The confidence levels of UK businesses are slowly starting to rise after three years of political uncertainty – though investment caution remains.
The resounding majority delivered to Boris Johnson in the general election caused a sharp increase in directors’ confidence in both their own firms and the economy at large.
The Institue of Directors reported that confidence in the economy for December 2020 grew from negative 18% in November to positive 21%, whilst organisational confidence rose by over 20 percentage points to 46%.
Much of the new-found confidence is derived by the election promise from Johnson to take the UK out of the European Union by the end of January, bringing an end of over three years of uncertainty for businesses of all sizes – as well as costly preparations and planning.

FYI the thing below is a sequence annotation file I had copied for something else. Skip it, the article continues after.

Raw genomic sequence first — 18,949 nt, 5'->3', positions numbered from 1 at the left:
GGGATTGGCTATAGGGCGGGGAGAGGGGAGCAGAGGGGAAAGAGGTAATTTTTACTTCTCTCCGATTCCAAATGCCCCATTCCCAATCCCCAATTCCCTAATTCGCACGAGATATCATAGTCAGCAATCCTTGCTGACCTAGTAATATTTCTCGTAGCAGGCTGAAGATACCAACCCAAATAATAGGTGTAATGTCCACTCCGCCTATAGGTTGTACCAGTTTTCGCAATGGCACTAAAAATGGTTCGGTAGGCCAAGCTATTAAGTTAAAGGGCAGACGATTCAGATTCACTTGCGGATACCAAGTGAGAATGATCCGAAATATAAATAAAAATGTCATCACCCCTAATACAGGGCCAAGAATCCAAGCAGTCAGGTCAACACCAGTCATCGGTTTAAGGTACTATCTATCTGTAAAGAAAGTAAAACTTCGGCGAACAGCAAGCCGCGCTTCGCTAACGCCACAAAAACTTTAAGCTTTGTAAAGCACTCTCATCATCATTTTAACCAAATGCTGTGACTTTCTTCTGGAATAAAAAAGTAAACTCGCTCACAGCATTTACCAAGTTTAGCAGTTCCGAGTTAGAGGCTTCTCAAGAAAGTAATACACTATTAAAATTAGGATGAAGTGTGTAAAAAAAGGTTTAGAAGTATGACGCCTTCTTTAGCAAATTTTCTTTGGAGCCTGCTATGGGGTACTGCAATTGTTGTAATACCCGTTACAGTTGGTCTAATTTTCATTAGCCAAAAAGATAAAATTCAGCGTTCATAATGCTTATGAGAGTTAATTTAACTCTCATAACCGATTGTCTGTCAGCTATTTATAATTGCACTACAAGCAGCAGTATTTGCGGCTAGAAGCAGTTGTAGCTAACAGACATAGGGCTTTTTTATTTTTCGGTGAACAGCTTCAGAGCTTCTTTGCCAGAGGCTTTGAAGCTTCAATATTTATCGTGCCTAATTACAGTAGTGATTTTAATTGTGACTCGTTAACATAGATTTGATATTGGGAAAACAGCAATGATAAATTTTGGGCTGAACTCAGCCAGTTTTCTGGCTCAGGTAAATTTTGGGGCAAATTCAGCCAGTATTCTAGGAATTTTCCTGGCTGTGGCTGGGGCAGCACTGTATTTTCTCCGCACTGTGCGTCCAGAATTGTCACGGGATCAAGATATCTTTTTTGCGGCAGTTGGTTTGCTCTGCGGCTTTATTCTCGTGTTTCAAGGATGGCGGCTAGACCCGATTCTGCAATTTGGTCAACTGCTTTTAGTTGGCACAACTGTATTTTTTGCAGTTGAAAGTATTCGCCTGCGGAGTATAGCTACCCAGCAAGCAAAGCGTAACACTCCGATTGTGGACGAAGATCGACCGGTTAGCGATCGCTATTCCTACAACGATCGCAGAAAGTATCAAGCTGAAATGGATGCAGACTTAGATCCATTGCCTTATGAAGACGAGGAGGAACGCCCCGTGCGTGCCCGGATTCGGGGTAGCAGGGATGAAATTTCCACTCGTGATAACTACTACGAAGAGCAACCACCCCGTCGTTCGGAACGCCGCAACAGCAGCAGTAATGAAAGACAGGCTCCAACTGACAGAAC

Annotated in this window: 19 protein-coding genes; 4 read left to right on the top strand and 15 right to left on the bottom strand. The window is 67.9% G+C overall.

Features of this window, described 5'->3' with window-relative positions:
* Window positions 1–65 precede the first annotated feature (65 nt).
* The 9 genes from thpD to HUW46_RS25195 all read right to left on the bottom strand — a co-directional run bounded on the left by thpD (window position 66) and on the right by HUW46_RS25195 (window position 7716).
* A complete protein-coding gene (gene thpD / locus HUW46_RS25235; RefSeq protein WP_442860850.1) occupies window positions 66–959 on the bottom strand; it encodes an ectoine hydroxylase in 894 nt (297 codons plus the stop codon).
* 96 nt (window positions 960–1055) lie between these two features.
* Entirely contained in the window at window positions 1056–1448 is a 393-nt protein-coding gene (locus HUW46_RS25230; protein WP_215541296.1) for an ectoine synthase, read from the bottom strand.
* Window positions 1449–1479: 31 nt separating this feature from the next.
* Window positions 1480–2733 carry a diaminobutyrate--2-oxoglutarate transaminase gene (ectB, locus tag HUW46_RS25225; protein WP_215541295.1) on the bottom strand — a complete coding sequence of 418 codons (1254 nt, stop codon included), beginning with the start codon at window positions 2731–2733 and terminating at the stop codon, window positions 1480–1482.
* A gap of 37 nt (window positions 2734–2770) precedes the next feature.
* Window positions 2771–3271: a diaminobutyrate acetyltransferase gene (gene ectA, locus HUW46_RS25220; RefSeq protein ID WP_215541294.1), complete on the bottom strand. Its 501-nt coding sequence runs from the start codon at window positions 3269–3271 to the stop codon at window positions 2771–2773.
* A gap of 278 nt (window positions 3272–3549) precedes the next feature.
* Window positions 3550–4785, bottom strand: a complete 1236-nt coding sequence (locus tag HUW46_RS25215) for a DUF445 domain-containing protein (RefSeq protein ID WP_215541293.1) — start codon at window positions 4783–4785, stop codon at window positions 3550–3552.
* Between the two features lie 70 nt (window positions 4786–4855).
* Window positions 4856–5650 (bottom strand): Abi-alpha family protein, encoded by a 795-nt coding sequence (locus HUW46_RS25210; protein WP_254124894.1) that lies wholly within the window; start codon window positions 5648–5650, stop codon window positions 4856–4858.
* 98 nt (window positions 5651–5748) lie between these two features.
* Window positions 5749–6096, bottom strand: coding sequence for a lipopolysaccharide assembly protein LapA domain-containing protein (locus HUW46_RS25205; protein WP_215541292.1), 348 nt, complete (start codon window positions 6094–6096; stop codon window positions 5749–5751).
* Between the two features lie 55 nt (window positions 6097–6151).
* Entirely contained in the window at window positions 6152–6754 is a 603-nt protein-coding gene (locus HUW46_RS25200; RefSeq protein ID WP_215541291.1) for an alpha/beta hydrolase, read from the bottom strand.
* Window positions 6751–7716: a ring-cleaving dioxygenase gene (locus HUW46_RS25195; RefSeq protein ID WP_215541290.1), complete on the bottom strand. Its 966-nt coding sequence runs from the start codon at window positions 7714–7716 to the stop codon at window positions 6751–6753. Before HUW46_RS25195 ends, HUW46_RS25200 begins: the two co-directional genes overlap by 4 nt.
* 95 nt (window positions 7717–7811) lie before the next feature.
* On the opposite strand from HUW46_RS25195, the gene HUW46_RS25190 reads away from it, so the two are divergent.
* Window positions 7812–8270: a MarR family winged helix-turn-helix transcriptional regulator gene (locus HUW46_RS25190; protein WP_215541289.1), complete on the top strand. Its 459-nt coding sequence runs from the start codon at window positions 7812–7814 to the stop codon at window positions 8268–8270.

The service sector, in particular, saw an increase in activity at the end of 2019 with the IHS Markit/CIPS UK purchasing managers’ index for services rising 0.7 points to 50, indicating activity increases for the majority of companies.
Economics associate director at IHS Markit, Tim Moore, commented to the Financial Times that: “The modest rebound in new work provides another signal that business conditions should begin to improve in the coming months, helped by a boost to business sentiment from greater Brexit clarity and a more predictable political landscape.”
With the UK’s departure from the EU just three weeks away, it’s now or never for businesses to ensure they’re prepared. If your company is yet to make concrete strategic plans to manage any disruption, including additional shipping paperwork or regulation changes, find out more about Go Exporting’s Brexit consultancy here.